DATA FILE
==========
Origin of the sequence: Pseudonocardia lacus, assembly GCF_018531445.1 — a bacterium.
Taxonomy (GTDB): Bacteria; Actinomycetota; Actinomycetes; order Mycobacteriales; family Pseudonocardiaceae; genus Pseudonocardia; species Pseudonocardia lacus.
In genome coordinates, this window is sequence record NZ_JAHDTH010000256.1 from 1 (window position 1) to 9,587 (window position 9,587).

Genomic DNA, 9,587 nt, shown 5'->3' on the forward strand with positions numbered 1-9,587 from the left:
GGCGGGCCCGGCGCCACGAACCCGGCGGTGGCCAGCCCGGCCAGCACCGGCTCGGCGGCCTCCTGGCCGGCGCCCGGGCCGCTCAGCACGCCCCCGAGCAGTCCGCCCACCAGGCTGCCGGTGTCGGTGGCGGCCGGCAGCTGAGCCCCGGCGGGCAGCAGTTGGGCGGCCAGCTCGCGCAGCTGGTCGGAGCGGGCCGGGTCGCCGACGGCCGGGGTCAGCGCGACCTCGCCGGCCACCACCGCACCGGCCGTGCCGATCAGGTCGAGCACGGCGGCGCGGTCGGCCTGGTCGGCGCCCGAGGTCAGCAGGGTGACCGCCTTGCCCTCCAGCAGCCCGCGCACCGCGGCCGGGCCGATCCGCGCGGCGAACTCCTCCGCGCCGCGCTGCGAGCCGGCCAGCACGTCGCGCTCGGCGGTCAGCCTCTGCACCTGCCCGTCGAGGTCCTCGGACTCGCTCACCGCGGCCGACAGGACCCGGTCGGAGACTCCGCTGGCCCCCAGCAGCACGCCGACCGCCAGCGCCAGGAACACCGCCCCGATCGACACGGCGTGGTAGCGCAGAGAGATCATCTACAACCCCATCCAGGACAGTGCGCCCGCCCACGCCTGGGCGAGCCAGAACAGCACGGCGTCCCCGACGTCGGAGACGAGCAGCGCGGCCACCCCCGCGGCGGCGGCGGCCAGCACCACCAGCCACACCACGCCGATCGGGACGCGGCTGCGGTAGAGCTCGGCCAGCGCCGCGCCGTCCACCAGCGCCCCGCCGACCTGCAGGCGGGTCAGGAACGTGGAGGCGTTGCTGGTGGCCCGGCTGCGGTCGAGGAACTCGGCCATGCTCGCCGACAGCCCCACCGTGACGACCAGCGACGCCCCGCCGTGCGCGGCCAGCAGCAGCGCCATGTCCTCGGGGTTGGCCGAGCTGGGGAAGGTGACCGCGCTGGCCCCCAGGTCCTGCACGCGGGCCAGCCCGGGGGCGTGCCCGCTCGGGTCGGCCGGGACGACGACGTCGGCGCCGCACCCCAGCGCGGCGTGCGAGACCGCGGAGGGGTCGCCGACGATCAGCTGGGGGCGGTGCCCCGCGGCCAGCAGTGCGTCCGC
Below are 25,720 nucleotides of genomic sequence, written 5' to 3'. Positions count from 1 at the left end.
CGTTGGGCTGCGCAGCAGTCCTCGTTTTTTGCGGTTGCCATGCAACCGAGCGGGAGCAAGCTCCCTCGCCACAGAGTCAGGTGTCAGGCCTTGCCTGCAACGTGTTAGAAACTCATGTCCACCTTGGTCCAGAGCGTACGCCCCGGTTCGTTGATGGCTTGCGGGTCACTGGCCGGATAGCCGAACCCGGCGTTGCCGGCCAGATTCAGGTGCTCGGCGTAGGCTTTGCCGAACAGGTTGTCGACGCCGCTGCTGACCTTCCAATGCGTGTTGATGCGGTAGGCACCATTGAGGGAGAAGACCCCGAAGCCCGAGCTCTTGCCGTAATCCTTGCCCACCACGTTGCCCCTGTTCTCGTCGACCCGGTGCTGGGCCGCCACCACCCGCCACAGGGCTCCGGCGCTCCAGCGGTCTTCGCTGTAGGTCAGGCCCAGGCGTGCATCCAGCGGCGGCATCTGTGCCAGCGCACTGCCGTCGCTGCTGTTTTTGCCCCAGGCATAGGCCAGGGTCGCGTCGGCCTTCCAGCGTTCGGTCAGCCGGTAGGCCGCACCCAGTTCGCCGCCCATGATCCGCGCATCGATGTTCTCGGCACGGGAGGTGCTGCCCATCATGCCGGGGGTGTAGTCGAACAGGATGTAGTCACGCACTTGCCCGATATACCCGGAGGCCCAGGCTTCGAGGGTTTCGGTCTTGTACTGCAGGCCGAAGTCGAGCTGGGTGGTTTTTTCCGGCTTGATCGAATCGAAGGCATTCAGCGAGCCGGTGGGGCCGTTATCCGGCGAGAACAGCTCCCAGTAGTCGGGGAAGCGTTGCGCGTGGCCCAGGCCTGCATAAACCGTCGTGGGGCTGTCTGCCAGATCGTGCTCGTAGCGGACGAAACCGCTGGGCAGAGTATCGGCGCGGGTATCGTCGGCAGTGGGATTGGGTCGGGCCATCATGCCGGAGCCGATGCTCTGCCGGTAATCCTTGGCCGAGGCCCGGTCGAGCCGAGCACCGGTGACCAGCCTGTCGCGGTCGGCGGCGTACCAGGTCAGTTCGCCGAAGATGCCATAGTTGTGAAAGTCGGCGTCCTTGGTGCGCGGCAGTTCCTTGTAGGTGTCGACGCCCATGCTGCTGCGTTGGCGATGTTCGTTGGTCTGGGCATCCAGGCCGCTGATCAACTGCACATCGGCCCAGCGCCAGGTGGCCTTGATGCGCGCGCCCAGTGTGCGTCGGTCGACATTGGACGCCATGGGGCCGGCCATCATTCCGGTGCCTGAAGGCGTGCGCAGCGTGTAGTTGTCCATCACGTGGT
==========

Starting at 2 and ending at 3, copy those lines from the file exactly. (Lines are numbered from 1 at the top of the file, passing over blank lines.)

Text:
Taxonomy (GTDB): Bacteria; Actinomycetota; Actinomycetes; order Mycobacteriales; family Pseudonocardiaceae; genus Pseudonocardia; species Pseudonocardia lacus.
In genome coordinates, this window is sequence record NZ_JAHDTH010000256.1 from 1 (window position 1) to 9,587 (window position 9,587).